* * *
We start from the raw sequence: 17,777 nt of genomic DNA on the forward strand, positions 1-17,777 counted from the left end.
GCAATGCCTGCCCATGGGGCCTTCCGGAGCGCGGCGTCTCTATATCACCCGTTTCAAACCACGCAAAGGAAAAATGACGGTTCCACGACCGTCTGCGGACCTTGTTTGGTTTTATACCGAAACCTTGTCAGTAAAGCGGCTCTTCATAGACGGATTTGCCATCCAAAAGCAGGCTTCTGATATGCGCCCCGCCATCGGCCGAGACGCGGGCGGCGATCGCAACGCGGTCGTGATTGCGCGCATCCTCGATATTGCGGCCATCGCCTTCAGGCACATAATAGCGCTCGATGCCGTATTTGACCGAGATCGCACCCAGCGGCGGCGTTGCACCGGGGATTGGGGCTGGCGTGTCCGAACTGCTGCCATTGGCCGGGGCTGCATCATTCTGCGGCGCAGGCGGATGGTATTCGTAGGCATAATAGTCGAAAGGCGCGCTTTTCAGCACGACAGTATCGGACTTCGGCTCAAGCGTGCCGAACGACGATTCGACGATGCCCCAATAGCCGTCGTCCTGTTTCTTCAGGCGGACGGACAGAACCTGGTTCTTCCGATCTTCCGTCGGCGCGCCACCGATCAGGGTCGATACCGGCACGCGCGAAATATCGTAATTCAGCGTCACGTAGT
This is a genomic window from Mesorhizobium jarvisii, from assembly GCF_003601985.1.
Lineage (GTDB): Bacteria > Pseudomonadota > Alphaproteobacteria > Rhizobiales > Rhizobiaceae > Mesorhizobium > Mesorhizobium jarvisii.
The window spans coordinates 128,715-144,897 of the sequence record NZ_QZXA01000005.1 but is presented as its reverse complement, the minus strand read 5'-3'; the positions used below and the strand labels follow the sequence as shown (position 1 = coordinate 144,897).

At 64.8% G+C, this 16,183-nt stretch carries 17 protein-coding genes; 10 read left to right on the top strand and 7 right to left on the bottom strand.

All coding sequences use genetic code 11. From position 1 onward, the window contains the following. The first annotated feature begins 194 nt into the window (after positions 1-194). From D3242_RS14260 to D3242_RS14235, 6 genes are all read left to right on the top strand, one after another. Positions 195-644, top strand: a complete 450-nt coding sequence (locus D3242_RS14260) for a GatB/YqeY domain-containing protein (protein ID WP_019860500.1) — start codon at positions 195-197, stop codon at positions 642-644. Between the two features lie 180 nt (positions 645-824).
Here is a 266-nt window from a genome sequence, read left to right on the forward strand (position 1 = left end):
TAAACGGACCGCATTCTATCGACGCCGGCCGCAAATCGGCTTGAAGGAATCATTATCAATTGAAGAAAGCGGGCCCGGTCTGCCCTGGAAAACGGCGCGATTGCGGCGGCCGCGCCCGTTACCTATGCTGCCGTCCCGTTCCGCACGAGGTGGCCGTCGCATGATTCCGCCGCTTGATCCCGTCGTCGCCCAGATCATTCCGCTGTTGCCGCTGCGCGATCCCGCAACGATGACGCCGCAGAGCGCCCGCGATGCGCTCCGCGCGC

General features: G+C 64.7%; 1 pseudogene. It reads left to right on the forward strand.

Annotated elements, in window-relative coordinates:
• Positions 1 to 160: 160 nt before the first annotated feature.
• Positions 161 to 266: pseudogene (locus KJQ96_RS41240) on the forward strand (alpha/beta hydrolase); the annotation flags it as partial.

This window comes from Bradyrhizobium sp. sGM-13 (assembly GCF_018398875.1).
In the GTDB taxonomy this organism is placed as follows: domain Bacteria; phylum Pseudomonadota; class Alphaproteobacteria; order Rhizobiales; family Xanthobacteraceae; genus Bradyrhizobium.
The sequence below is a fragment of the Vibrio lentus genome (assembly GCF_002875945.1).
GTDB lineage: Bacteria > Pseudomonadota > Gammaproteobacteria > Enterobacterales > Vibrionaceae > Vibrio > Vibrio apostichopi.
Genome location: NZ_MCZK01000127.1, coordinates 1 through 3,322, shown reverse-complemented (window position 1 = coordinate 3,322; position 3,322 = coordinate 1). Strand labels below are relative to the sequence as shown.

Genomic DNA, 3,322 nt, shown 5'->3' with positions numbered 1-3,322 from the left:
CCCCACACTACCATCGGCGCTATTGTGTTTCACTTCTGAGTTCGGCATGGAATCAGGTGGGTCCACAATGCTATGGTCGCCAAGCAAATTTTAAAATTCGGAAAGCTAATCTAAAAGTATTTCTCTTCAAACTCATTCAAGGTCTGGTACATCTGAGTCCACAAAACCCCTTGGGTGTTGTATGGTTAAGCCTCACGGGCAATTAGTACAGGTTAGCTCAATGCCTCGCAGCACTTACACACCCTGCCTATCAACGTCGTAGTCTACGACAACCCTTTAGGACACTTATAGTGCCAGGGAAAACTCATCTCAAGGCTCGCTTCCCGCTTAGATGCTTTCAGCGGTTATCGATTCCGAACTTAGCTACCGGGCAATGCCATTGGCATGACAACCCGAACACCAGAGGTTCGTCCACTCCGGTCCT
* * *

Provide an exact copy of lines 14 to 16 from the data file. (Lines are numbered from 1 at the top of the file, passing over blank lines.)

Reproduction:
This window comes from Bradyrhizobium sp. sGM-13 (assembly GCF_018398875.1).
In the GTDB taxonomy this organism is placed as follows: domain Bacteria; phylum Pseudomonadota; class Alphaproteobacteria; order Rhizobiales; family Xanthobacteraceae; genus Bradyrhizobium.
The sequence below is a fragment of the Vibrio lentus genome (assembly GCF_002875945.1).